Friday, September 25, 2015

Dekalog 1: "You Shall Have No Other Gods Before Me"

The Dekalog, a Polish TV series by famous film director Krzysztof Kieslowski, is an odd duck.  It is ten hours with ten stories, focused on different characters.  But sometimes a character in one story will show up in another, and a sad-faced young man often appears throughout the series.  All ten take place in the same set of apartment buildings in Poland.  The depth of writing is a norm for Kieslowski, dealing strictly with the practical, but the stories have deep philosophical and moral questions, which are left as questions.  It is quite possibly the most significant TV series ever made.

One might think that the ten stories have to do with the ten commandments in the title, but they don’t firmly rest on one story or another.  Although they could be understood relating to a particular commandment, more often than not they question the idea of commandments with moral quandaries that don’t give us clear answers.  Yet there are such immense value in the questions, in the stories we are presented, we become richer people just by considering each item in the set.

Dekalog 1
“You shall have no other gods before me.”

We see scenes of a great dad raising his kid with the help of his sister.  The kid is borderline genius and is joyful about almost everything in his life, chess, his computer, feeding pigeons crumbs.  The only disagreement between dad and aunt is a matter of faith.  She believes in God, the soul, the church, and dad doesn’t.  But they work it out.  If Pavel wants religious education, that’s fine with dad.  When dad says something is true, aunt doesn’t disagree with him. 

Underlying all of this is the question of knowledge v. faith.  Everyone: dad, aunt, the computer all admit that there are realms in which they do not have knowledge.  The government official displays a distinct lack of knowledge about the milk he is providing free for schoolkids.  Dad’s “faith” is in knowledge, the fact that truth can be measured and determined, and if it cannot be measured, then it cannot be known or believed in.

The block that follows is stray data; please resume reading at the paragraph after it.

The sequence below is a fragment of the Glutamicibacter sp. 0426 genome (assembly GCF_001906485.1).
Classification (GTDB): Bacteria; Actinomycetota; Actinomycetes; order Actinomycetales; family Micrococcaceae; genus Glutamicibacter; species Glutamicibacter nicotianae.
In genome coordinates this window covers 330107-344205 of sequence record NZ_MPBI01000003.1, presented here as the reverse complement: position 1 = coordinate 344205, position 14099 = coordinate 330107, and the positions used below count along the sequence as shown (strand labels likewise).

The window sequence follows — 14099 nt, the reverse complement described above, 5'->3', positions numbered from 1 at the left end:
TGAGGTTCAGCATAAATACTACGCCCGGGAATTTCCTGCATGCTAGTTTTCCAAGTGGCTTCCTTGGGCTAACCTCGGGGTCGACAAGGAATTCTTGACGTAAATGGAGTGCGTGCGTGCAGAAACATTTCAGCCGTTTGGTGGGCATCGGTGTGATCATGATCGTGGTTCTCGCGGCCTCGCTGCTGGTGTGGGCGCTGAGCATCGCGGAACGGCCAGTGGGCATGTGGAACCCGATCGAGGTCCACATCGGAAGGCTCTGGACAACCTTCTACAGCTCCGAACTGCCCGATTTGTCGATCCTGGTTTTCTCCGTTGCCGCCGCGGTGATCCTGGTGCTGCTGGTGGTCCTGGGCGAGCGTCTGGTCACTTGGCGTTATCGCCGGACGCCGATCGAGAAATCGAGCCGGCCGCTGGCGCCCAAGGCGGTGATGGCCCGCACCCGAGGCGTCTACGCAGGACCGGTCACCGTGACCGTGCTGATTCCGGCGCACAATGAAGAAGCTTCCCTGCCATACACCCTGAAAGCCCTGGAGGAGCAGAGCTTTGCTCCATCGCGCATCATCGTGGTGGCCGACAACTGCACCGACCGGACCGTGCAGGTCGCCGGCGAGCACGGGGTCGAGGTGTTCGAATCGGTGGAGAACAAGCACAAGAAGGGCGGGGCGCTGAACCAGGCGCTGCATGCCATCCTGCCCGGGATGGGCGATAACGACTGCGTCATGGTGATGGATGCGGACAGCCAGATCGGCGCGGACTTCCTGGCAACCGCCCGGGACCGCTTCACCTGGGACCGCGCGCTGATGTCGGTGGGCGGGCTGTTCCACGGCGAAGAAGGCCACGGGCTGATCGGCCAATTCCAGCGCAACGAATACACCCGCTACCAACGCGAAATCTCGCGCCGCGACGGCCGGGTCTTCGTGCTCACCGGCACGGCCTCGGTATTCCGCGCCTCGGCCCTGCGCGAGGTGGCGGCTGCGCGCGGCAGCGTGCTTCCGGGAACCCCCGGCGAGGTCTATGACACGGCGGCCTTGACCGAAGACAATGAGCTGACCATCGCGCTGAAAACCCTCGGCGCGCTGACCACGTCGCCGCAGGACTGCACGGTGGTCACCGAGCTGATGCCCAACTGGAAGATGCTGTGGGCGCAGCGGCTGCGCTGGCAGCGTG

Yet, in the end, we are shown that no matter how careful we are in knowledge, we cannot depend on it. There is a range of knowledge, but we are limited as to how much we can trust that it is true. 

There is a place for faith.  Faith may or may not express truth, but it can help us appreciate and embrace mystery, the realm where our minds cannot go.  It creates community to help us when we cannot express our emotion.  And it helps us meet the broader universe, who is honestly concerned with our crises and tragedies.  Religion is the realm of the in-between, the unknowable but real. 

Is there a “god” replacing the real “God” in this film?  It is not the computer, whose “I am ready” communicates service, not lordship.  The computer is in the film to illustrate how difficult it is to express our thoughts to another, working with different languages or assumptions on how the world works.  The only false “god” in this film is dad’s reason, his ability to make determinations.  He seems so wise, and to Paval, he seems to know everything.  But we see his irrationality when he is stressed, his inability to draw a conclusion when it is obvious to the rest of us. 

We are weak, and we need something to fill the gaps, to help us and comfort us when we are in error. 

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